Each eyeball in turn emitted a dull ting. "These," said Doctor No, "see everything."
He took some notes and plaques out of his right hand pocket and the entire stack of notes out of his left and pushed them forward. There was no hint in his movements that this would be his last stake.
Bond had been told to report back to M at six. He did so. M's face was no longer pink and shining. The long day had knocked it about, stressed it, shrunken it. When Bond went in and took the chair across the desk, he noticed the conscious effort M made to clear his mind, cope with the new problem the day was to fling at him. M straightened himself in his chair and reached for his pipe. 'Well?'
All this production must be done in such a way that ‘sub-human’ work could be carried on solely by machines. Of course, so long as the standard of human capacity remained what it was, many world-citizens would be content with low-grade work; but no human being must ever have to spend his life on work below his capacity, and none must ever be tied to a kind of work for which his special aptitudes were unsuited. There must be a great advance in vocational psychology, and therefore much research.
"Stand by the phone. I'll call you back in a few minutes and tell you what to do with it. Where you staying?"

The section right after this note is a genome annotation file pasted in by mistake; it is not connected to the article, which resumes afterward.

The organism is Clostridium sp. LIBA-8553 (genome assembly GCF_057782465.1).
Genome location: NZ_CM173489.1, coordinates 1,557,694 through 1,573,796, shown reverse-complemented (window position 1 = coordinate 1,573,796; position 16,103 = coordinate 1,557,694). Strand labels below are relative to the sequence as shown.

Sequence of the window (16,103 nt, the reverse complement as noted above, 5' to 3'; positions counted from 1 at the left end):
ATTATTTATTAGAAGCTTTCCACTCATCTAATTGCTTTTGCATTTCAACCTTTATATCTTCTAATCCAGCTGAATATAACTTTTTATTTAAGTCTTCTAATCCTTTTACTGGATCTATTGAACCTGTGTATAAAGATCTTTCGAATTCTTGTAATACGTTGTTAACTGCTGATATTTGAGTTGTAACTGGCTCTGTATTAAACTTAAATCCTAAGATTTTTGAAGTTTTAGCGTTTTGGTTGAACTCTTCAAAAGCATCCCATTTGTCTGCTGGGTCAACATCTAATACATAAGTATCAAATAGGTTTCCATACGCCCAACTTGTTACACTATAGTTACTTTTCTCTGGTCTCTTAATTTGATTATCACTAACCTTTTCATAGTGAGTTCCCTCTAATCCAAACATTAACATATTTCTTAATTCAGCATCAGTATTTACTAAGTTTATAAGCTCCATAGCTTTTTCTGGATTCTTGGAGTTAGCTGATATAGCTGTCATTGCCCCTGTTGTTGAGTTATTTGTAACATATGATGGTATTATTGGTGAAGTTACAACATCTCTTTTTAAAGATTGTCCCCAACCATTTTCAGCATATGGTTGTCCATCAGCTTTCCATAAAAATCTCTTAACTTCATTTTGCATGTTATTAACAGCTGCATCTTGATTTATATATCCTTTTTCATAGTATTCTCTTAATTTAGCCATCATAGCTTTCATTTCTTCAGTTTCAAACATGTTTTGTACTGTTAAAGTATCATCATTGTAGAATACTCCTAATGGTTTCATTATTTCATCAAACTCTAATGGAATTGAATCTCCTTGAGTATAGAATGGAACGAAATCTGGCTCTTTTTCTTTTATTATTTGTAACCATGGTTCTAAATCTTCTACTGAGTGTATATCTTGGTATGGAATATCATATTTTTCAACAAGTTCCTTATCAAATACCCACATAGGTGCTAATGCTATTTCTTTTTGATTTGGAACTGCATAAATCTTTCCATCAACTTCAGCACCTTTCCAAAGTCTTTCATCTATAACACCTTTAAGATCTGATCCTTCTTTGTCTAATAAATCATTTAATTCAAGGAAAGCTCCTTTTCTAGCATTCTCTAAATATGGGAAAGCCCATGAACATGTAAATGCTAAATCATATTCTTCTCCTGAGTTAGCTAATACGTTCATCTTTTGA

"Nix," said Leiter. "With my gun hand gone they could only offer me desk work. Very nice about it and paid me off handsomely when I said I wanted an open-air life. So Pinkerton's made me a good offer. You know, 'The Eye that Never Sleeps' people. So now I'm just a'door-basher'-private detective. Tut on some clothes and open up' routine. But it's good fun. They're a nice crowd to work with, and one day I'll be able to retire with a pension and a presentation gold watch that goes green in summer. As a matter of fact I'm in charge of their Race Gang squad-doping, crooked running, night-guards at the stables, all that sort of thing. Good job, and it takes you all over the country."
James Bond looked at him almost with curiosity. He said, and now his voice was not unkind, "You know what it is all about, Smythe." He paused and seemed to reflect. "Tell you what. I'll go out into the garden for ten minutes or so. Give you time to think things over. Give me a hail." He added seriously "It'll make things so much easier for you if you come out with the story in your own words."